As more research is done on specific diseases, our understanding of them changes.

Fibromyalgia is a very common illness. Almost two people in a hundred will develop it at some stage in their life. It is typically diagnosed after ruling out a host of other illnesses.

It’s commonly called a basket diagnosis - it doesn’t show up in almost all tests (except for functional MRI). Fibromyalgia is something we get labelled with when a doctor can’t find any explanation for our symptoms in our test results, it’s diagnosis by exclusion.

However, there are multiple components that contribute to fibromyalgia: genetic, neurobiological (brain chemicals), environmental (allergies), and psychological (especially long term trauma).

But first, the older theories of fibromyalgia, widely believed by both normal healthy people and, sadly, many doctors and specialists.

Fibromyalgia is psychosomatic

If you have fibro, I’m positive you’ve heard very often that:

  • "It's all in your head."
  • "You are too stressed / too sensitive."
  • "Change your thinking and beliefs and you will be cured."
  • "It's just depression."
  • "Just get over it."
psychosomatic /ˌsʌɪkə(ʊ)səˈmatɪk/ adjective
  1. (of a physical illness or other condition) caused or aggravated by a mental factor such as internal conflict or stress.
  2. relating to the interaction of mind and body.

This is an old theory of fibromyalgia, and it came from the 1800s, although it wasn’t given the name fibromyalgia until the 1970s.

Unfortunately, many older doctors still consider fibromyalgia to be synonymous with hypochondria - there is nothing physically or chemically wrong with your body. That you are thinking yourself into pain, sometimes due to ‘too much stress’.

We are stigmatized as chronic complainers and attention seekers.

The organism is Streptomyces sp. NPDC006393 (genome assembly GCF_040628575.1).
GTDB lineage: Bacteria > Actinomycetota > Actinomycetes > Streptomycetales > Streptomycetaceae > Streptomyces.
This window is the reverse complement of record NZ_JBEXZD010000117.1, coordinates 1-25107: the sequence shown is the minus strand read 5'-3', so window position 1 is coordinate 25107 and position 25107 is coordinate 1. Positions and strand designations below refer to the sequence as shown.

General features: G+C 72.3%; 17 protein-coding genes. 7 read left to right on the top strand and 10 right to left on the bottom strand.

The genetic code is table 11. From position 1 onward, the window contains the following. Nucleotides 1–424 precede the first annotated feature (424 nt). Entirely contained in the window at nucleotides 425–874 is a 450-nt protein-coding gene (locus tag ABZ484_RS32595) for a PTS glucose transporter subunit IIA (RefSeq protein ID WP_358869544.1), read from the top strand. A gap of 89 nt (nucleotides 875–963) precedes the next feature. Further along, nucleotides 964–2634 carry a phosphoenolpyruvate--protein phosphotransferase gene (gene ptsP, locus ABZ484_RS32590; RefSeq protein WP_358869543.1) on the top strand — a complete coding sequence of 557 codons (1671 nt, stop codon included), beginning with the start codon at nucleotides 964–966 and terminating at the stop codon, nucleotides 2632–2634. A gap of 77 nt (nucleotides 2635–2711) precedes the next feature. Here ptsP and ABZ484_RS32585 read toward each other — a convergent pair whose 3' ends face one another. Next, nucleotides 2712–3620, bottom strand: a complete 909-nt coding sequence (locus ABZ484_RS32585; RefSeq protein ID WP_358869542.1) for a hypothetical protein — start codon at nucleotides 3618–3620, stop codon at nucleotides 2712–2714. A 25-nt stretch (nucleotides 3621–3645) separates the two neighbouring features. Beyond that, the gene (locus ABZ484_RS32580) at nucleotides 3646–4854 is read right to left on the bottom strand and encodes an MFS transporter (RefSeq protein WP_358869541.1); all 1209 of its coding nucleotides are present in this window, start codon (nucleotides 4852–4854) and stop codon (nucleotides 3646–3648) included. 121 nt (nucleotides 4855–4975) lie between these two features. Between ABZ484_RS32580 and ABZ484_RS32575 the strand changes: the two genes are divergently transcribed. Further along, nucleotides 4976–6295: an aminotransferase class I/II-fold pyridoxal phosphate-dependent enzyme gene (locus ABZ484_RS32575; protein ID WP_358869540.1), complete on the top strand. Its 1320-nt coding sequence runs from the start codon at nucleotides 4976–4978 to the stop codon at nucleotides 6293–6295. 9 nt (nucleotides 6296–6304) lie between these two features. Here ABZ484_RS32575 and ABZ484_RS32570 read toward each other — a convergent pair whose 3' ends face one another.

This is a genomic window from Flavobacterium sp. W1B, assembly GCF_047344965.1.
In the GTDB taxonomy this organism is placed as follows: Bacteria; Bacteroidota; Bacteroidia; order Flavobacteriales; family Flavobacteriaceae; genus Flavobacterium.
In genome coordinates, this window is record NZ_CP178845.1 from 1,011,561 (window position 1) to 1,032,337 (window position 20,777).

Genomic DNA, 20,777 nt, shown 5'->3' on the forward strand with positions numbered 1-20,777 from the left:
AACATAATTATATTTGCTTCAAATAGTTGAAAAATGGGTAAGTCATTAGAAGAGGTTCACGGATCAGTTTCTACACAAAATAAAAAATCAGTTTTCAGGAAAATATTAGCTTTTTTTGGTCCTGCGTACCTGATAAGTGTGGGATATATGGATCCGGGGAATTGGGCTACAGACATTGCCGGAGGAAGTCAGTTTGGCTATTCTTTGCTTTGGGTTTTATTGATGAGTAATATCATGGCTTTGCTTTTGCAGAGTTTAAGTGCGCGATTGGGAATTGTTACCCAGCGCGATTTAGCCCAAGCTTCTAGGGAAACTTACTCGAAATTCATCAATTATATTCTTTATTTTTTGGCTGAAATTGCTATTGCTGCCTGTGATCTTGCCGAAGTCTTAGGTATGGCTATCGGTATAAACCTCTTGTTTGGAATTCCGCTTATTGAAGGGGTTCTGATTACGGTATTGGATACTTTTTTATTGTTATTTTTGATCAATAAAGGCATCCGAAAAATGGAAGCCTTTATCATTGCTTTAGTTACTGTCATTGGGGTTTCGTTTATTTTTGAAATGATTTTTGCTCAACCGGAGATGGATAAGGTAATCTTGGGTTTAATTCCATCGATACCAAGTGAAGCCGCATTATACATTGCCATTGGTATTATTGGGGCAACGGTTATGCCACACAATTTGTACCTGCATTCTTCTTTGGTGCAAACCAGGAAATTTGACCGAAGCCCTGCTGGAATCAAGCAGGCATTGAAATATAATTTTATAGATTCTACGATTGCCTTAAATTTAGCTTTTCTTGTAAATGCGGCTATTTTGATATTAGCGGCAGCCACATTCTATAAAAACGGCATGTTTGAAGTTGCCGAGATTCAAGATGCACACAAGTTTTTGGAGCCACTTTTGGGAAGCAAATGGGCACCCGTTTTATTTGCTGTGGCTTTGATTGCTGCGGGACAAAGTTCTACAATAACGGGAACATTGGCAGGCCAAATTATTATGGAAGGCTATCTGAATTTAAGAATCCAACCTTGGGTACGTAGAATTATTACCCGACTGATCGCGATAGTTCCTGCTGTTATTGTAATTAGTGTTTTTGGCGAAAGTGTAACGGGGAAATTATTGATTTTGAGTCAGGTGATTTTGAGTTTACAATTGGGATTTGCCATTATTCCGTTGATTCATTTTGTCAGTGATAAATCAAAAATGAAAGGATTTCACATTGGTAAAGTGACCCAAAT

And they send fibro patients off to see a psychotherapist. Unfortunately, few are trained in strategies for managing chronic painful illnesses. Or we are prescribed anti-depressants without regard to which ones could actually help.

While there is no question that fibromyalgia has a strong psychosomatic component, as all chronic pain illnesses do, our understanding of fibromyalgia has moved on from a pure psychological root cause.

That doesn’t mean you shouldn’t see a psychotherapist - cognitive behavioural therapy (CBT) and other body feedback and stress management techniques like meditation do help reduce fibromyalgia pain.

It is interesting that several anti-depressants have a positive effect for many fibro patients. More on that later.

Fibromyalgia is rheumatological

The next common diagnosis is of a musculoskeletal disorder that causes chronic pain, like arthritis.

Muscular rheumatism, fibrositis and and fibromyositis are chronic inflammatory problems, affecting the muscles, ligaments and tendons. The pain symptoms of these illnesses and fibromyalgia are quite similar.

While non-specific light inflammation is often found in the blood tests of fibromyalgia patients, there are many others who still have fibromyalgia, but absolutely no inflammation. So fibromyalgia is not an inflammatory illness like rheumatism.

Most patients are still referred to rheumatologists for diagnosis and treatment, although the standard treatments for rheumatic diseases (anti-inflammatory and cortisone medications) have no effect, unless the patient also has some form of rheumatism in addition to their fibromyalgia.